You could be forgiven in thinking that because the man leads the dance in Salsa, it’s all about him.
Yes on the surface it definitely appears that way. The man decides what moves he’s going to lead, and gets a lot more room to play around with his footwork and styling. But, in Cross Body Salsa, it really is all about the lady.
The man’s main job is to lead your footwork. His second job is to get out of your way so you can execute your footwork, stay on the line, and perform the moves. His third job is to look cool whilst taking care of numbers one and two, without detracting from the quality of his lead.
So it’s all about giving you what you need to look awesome for the duration of the dance, which of course makes him look awesome, so it’s win win for both of you 🙂
Men and women actually face an entirely different set of problems when they learn Salsa. For the lady, it’s mostly about learning to negotiate footwork on time and on balance, and staying connected to the lead but at the same time relaxed enough to trust that the guy won’t lead her into trouble… And trouble has many different faces on the dancefloor for a lady!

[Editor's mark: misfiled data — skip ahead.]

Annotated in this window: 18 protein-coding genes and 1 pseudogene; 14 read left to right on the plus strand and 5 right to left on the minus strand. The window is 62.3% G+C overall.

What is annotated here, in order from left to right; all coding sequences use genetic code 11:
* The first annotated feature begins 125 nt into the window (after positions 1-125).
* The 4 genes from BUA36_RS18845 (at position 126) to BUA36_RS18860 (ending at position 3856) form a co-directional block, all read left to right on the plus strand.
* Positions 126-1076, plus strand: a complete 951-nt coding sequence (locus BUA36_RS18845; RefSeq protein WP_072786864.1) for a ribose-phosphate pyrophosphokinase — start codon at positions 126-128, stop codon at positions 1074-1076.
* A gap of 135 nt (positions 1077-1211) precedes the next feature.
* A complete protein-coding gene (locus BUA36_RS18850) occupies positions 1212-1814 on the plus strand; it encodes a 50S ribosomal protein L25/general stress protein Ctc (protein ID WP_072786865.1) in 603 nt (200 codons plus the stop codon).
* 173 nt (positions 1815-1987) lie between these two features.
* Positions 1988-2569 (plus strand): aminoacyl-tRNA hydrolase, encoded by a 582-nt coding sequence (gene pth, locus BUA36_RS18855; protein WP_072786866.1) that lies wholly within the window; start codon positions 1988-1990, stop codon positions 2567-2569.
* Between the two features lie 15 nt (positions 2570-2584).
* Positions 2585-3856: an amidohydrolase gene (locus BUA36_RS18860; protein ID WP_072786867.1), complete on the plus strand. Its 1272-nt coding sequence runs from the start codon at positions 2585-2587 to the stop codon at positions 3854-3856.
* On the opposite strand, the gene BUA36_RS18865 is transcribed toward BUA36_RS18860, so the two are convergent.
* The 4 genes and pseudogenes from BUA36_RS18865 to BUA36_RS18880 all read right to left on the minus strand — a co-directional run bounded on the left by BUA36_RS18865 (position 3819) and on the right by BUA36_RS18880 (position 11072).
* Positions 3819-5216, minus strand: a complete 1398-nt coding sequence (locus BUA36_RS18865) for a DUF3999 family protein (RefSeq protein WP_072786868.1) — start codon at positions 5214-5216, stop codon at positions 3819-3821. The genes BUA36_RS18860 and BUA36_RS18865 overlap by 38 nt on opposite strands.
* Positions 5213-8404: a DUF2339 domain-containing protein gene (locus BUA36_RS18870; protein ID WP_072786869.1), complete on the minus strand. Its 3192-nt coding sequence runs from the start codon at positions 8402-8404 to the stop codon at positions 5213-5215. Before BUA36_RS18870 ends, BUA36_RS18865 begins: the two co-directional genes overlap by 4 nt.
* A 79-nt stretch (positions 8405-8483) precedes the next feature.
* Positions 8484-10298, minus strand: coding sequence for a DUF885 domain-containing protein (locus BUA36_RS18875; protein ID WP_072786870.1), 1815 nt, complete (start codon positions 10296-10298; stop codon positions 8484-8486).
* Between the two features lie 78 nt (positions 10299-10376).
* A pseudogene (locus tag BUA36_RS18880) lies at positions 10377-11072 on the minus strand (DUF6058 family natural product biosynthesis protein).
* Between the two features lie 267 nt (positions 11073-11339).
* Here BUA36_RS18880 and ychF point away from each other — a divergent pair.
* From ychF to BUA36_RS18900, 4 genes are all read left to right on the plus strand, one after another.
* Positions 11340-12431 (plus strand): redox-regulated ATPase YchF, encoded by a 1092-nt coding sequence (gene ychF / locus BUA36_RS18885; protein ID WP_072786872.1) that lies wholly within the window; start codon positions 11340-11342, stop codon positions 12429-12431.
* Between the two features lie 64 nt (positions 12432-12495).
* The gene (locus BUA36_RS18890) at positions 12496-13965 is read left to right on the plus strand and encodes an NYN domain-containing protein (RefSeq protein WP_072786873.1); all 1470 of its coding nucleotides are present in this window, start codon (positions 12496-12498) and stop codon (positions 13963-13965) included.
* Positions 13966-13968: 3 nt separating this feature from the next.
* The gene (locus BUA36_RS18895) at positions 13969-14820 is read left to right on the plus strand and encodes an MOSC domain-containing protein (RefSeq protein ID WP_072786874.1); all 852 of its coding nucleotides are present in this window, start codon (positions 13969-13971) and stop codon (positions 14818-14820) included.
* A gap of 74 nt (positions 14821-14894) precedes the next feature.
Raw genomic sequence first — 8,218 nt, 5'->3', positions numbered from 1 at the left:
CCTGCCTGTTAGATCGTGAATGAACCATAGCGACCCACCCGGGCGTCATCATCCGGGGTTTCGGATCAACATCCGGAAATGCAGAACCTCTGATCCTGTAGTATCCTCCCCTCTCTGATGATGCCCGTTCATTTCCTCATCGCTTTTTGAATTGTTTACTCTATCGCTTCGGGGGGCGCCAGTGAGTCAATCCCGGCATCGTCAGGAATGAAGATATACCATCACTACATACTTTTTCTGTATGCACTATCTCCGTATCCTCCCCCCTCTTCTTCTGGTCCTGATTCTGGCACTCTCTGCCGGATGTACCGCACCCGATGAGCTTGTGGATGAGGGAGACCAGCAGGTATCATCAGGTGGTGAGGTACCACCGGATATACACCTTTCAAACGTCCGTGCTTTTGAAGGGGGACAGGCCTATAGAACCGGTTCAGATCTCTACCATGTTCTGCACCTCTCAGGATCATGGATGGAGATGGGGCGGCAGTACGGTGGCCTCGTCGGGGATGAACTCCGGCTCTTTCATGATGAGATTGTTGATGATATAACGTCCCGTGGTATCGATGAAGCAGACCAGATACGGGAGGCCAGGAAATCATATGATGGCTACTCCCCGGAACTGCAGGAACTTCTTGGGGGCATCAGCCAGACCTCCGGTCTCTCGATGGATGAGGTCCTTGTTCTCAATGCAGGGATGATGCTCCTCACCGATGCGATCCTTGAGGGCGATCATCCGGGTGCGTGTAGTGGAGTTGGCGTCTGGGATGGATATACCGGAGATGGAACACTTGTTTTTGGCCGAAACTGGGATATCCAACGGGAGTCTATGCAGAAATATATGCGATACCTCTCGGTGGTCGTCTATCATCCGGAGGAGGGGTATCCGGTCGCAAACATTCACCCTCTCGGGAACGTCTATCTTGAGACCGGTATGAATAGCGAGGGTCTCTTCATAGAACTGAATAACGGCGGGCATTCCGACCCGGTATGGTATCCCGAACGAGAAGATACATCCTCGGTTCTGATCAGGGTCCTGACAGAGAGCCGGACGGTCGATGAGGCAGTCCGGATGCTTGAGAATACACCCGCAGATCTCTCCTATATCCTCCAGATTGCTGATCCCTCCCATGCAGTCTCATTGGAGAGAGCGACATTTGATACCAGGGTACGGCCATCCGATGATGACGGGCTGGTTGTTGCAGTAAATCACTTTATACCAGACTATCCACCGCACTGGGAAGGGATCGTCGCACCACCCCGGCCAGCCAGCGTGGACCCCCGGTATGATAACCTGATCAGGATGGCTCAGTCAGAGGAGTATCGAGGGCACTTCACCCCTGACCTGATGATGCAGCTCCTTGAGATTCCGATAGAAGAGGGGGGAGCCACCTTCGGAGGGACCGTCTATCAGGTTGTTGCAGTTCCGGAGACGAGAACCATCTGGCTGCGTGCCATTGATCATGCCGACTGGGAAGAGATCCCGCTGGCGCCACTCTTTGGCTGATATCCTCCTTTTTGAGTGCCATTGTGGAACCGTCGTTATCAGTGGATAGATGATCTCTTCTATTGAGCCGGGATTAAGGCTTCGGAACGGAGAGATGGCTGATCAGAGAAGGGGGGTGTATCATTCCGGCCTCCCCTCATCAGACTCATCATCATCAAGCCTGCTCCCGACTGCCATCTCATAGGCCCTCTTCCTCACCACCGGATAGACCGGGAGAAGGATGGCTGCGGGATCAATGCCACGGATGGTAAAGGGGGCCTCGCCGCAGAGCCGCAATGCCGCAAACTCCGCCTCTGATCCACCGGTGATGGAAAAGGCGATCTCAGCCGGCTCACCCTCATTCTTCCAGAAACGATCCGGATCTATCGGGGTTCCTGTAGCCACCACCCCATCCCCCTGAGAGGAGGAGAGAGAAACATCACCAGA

Being flung at breakneck speed into another couple; being pushed off balance; ambiguous leads; arms and shoulders being forced where they aren’t biomechanically designed to go.
This creates a very unpredictable environment, and one that can raise the threat level of the nervous system into a state of blind panic which results in more tension.
Men’s problems are pretty self-centred to begin with as you might expect. Trying to marry up the footwork whilst working out how to get the lady from A to B without breaking an arm (yours or hers).
Salsa Amnesia, where they temporarily forget every lead and move they ever learned apart from basic step and cross body…guys seriously don’t panic, it’s normal, again just a result of brain overload!
Worrying about what the lady is thinking about his lack of moves/less than perfect leads.
Wondering if the encounter is looking more like a fight than a dance.
The thing is, everyone goes through the uncomfortable “L” plate phase, and whilst it’s not easy, you can smooth the passage for the people you are dancing with by understanding what your respective roles are in the dance, relaxing, and taking care of your own business first.
It doesn’t have to be a battle!